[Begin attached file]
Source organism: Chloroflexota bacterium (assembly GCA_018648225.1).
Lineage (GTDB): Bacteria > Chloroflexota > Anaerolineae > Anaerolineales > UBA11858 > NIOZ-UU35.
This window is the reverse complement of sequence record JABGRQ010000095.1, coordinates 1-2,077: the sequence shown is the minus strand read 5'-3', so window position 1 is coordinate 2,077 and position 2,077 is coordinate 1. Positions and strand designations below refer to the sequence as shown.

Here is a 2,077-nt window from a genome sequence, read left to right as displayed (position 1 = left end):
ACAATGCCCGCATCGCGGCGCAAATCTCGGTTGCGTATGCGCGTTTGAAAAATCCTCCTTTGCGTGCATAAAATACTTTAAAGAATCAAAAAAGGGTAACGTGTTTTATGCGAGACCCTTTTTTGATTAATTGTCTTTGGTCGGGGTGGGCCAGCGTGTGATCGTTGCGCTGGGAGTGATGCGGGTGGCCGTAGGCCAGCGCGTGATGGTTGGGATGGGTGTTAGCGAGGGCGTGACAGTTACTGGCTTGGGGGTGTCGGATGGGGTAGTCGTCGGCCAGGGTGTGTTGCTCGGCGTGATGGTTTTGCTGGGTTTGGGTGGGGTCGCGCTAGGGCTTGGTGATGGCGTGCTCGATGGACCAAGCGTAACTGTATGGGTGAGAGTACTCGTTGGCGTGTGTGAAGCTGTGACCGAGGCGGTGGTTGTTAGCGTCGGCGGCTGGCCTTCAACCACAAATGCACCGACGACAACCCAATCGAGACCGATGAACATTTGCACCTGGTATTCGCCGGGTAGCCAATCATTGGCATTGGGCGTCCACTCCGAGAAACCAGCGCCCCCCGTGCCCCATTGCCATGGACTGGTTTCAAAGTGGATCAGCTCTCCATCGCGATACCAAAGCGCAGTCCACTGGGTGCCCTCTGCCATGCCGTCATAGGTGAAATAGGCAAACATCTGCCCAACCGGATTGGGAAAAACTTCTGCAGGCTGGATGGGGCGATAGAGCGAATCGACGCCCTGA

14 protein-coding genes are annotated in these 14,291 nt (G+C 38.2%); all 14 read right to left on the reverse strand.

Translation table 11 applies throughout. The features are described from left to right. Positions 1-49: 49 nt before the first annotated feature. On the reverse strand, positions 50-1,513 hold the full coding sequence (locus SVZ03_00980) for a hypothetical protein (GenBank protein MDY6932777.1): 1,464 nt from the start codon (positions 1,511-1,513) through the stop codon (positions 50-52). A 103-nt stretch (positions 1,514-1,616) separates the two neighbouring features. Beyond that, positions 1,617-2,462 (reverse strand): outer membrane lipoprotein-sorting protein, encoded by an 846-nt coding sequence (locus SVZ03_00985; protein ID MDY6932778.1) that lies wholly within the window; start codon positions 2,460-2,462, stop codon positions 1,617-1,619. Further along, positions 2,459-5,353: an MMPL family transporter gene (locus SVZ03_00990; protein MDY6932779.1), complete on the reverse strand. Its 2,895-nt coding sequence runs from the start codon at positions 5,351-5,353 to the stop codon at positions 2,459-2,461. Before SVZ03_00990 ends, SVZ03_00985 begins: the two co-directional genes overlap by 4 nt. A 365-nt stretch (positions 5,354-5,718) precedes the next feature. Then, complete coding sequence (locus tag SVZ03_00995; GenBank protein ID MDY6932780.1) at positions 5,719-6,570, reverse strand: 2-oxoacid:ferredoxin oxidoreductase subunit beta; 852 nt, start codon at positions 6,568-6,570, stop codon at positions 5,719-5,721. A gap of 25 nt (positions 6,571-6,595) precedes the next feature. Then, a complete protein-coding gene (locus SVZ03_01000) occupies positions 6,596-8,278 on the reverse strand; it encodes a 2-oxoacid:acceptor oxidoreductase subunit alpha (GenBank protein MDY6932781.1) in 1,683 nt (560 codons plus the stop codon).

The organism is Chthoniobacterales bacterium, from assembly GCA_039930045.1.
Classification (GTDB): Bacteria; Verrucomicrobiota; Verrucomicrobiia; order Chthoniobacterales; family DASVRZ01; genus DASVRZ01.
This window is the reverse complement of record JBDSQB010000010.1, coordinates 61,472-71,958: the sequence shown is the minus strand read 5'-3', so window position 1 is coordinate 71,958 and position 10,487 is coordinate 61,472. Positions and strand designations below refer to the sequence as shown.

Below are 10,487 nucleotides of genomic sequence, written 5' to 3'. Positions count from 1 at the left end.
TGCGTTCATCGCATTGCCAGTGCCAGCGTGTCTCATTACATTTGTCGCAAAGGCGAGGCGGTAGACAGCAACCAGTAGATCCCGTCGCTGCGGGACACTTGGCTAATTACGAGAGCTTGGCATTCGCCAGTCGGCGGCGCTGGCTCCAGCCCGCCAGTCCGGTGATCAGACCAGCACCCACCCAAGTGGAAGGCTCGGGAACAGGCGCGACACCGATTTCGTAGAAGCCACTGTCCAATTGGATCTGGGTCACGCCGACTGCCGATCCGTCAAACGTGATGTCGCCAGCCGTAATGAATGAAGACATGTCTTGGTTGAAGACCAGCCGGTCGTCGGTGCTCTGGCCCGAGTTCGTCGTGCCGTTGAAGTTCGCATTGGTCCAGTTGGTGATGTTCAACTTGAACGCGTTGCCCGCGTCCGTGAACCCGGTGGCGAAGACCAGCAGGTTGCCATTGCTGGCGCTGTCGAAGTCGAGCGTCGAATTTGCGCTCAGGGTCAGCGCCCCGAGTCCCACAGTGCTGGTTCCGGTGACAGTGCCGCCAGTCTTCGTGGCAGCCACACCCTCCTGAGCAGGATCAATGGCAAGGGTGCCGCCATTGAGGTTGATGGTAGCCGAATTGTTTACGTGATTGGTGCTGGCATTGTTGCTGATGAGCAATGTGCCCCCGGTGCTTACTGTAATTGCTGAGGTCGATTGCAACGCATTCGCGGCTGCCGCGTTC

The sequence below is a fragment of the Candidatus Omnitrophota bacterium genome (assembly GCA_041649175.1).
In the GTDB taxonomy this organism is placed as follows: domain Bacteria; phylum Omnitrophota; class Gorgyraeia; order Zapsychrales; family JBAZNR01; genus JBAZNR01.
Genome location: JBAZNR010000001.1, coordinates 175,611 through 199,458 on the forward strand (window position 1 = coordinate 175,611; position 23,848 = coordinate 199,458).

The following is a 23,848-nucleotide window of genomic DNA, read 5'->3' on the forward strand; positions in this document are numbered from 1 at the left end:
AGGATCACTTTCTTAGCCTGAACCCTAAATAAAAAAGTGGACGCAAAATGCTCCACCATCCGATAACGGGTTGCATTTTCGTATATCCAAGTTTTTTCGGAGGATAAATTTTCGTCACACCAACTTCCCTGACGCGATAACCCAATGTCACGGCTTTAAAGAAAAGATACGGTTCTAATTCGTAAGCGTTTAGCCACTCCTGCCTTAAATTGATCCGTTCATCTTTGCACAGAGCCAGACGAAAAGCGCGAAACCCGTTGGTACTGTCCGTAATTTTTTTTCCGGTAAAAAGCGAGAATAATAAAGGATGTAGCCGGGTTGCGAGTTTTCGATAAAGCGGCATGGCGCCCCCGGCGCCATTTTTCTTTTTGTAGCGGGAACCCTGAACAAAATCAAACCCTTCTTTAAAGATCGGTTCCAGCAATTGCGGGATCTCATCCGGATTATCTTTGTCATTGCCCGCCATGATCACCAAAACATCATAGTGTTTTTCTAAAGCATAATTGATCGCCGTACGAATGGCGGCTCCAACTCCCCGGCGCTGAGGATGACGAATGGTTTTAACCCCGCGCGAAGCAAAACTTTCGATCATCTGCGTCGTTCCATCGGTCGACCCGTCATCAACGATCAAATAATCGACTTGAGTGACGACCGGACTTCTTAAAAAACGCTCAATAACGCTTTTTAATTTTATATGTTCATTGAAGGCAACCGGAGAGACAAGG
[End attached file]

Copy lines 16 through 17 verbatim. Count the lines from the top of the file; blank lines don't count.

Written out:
The following is a 23,848-nucleotide window of genomic DNA, read 5'->3' on the forward strand; positions in this document are numbered from 1 at the left end:
AGGATCACTTTCTTAGCCTGAACCCTAAATAAAAAAGTGGACGCAAAATGCTCCACCATCCGATAACGGGTTGCATTTTCGTATATCCAAGTTTTTTCGGAGGATAAATTTTCGTCACACCAACTTCCCTGACGCGATAACCCAATGTCACGGCTTTAAAGAAAAGATACGGTTCTAATTCGTAAGCGTTTAGCCACTCCTGCCTTAAATTGATCCGTTCATCTTTGCACAGAGCCAGACGAAAAGCGCGAAACCCGTTGGTACTGTCCGTAATTTTTTTTCCGGTAAAAAGCGAGAATAATAAAGGATGTAGCCGGGTTGCGAGTTTTCGATAAAGCGGCATGGCGCCCCCGGCGCCATTTTTCTTTTTGTAGCGGGAACCCTGAACAAAATCAAACCCTTCTTTAAAGATCGGTTCCAGCAATTGCGGGATCTCATCCGGATTATCTTTGTCATTGCCCGCCATGATCACCAAAACATCATAGTGTTTTTCTAAAGCATAATTGATCGCCGTACGAATGGCGGCTCCAACTCCCCGGCGCTGAGGATGACGAATGGTTTTAACCCCGCGCGAAGCAAAACTTTCGATCATCTGCGTCGTTCCATCGGTCGACCCGTCATCAACGATCAAATAATCGACTTGAGTGACGACCGGACTTCTTAAAAAACGCTCAATAACGCTTTTTAATTTTATATGTTCATTGAAGGCAACCGGAGAGACAAGG